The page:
|LETTER TO THE EDITOR
|Year : 2009 | Volume
| Issue : 4 | Page : 418-419
Hemorrhagic cystitis following dexamethasone: Cyclophosphamide pulse therapy
CR Srinivas, C Shanmuga Sekar, L Sornakumar
Department of Dermatology, PSG Hospitals, Coimbatore, India
|Date of Web Publication||3-Jul-2009|
C Shanmuga Sekar
Department of Dermatology, PSG Hospitals, Peelamedu, Coimbatore - 641 004, Tamil Nadu
Source of Support: None, Conflict of Interest: None
|How to cite this article:|
Srinivas C R, Sekar C S, Sornakumar L. Hemorrhagic cystitis following dexamethasone: Cyclophosphamide pulse therapy. Indian J Dermatol Venereol Leprol 2009;75:418-9
|How to cite this URL:|
Srinivas C R, Sekar C S, Sornakumar L. Hemorrhagic cystitis following dexamethasone: Cyclophosphamide pulse therapy. Indian J Dermatol Venereol Leprol [serial online] 2009 [cited 2019 Oct 20];75:418-9. Available from: http://www.ijdvl.com/text.asp?2009/75/4/418/53160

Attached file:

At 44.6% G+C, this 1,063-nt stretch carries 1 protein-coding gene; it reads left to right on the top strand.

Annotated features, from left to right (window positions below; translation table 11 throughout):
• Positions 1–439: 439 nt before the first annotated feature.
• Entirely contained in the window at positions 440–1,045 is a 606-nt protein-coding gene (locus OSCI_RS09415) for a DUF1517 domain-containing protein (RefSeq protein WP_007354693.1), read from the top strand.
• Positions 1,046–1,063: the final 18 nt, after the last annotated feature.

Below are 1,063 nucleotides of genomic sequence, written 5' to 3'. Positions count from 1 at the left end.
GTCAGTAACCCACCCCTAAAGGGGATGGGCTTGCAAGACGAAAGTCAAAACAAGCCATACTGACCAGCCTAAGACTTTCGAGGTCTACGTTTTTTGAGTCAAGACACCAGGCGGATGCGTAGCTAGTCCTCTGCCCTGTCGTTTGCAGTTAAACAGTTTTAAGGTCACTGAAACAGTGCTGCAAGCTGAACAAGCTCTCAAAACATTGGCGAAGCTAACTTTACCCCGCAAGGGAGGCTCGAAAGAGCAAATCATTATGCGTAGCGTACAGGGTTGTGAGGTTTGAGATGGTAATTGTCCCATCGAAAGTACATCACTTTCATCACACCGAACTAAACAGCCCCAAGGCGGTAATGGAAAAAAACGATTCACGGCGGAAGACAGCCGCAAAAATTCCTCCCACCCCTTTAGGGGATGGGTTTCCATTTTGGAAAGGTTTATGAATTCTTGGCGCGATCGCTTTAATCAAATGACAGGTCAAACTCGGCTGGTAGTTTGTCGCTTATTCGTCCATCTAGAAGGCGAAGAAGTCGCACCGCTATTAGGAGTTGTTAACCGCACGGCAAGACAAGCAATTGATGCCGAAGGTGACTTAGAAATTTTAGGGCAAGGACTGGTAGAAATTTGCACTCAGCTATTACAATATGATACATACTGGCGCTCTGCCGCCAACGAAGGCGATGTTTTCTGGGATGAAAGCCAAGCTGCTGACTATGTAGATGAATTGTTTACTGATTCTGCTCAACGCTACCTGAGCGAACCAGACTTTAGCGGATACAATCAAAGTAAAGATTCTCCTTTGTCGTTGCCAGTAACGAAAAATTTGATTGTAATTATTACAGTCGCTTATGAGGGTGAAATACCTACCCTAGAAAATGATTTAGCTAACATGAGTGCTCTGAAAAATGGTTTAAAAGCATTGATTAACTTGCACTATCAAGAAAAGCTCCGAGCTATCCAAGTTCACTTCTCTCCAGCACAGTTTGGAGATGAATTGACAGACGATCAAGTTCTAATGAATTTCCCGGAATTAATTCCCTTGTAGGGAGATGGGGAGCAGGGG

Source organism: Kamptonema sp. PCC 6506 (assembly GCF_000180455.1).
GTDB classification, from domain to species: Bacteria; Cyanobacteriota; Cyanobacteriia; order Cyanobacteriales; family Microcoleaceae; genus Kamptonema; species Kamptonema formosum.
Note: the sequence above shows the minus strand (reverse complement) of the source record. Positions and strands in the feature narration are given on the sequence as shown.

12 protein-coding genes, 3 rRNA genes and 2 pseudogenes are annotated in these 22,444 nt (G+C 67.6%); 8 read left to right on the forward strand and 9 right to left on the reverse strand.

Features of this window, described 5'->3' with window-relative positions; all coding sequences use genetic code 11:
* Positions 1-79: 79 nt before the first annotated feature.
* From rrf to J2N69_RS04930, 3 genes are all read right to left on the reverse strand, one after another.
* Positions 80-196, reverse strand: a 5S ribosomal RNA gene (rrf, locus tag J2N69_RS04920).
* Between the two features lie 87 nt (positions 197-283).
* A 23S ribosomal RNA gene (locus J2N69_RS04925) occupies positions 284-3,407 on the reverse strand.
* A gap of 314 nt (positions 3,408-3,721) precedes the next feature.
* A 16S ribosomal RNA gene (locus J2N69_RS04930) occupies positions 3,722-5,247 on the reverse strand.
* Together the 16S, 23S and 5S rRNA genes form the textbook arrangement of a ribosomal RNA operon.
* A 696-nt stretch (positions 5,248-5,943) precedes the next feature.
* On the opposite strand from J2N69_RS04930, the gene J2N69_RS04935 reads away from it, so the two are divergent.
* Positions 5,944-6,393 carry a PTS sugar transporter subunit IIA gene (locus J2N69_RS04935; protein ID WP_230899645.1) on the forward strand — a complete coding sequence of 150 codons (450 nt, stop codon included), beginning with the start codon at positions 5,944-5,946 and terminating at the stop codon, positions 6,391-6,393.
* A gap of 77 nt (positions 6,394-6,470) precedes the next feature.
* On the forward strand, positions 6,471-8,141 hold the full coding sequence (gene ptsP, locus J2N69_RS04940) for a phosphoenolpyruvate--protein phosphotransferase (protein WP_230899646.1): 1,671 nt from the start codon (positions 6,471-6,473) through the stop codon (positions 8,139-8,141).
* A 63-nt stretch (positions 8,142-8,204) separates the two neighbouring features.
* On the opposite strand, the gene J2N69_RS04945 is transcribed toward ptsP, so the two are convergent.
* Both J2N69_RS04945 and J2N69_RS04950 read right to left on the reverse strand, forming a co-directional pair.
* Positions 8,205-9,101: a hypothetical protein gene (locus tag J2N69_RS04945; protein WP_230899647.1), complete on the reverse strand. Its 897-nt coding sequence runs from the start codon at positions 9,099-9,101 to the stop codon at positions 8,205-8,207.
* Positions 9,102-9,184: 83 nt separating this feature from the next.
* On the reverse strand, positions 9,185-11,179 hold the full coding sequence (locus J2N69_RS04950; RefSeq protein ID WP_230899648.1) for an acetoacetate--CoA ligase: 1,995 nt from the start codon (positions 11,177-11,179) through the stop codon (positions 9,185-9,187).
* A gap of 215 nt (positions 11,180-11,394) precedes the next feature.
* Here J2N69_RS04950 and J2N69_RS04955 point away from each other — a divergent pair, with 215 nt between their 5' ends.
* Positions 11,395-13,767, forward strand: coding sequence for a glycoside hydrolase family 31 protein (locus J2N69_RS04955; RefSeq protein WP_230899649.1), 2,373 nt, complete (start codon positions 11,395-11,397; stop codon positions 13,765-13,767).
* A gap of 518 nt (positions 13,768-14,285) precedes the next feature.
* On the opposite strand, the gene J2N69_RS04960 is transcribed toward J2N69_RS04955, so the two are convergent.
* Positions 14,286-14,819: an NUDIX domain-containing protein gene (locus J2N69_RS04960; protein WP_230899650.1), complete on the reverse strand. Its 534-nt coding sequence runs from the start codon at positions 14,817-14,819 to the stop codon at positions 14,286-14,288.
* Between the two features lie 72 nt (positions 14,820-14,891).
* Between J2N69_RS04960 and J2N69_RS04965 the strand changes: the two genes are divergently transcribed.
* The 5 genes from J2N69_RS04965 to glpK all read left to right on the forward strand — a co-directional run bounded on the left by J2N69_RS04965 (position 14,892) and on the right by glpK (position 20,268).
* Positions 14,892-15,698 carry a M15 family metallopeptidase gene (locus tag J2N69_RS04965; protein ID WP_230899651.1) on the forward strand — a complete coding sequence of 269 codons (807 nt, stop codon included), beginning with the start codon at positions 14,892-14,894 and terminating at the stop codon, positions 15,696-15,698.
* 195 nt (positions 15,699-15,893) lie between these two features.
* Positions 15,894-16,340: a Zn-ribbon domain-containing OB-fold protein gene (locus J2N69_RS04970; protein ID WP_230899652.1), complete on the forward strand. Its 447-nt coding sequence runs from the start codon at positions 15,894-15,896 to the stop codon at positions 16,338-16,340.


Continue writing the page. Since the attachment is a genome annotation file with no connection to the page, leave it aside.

Cyclophosphamide was originally used as an anti-cancer drug; however, its uses have broadened and is now commonly used in many dermatologic disorders like bullous disorders, vasculitis and connective tissue disorders. Dexamethasone-cyclophosphamide pulse (DCP) therapy,  designed by Pasricha and Gupta for pemphigus was first used in 1981 with the aim of reducing the toxicity of corticosteroids and also achieve better therapeutic results. Dexamethasone-cyclophosphamide pulse therapy is used as first-line therapy in pemphigus in many centres in India. Hemorrhagic cystitis occurs in 5-10% of patients treated with cyclophosphamide and is believed to be caused by the metabolite acrolein.  Acrolein is toxic to the bladder epithelium and can lead to hemorrhagic cystitis. Mesna (is an acronym for 2 Mercapto Ethane Sulfonate Sodium [na]) is used therapeutically to reduce the incidence of hemorrhagic cystitis. Mesna assists to neutralize these metabolites by binding through its sulfhydryl-moieties, and also increases urinary excretion of cysteine.  Side effects of mesna include nausea, vomiting, headache, diarrhea and generalized weakness. We report a 73-year-old female with pemphigus who was controlled with standard DCP therapy. After receiving her seventh pulse ( phase 1 - total cumulative dose of 10.5 g of cyclophosphamide ), she presented with gross hematuria, dysuria and increased frequency of micturition. Her urine routine showed plenty of RBCs/high power field. Hemogram, renal parameters, bleeding time and clotting time were within normal limits. USG pelvis was normal. Urine culture was sterile. Hence a diagnosis of hemorrhagic cystitis secondary to cyclophosphamide was made. She was treated with 1 pint of normal saline followed by 2.5 l of oral fluids per day for 4 days. Tolterodine, a muscarinic receptor antagonist, was given to treat dysuria. Her symptoms subsided after a week. This is probably the first case report of hemorrhagic cystitis following DCP therapy.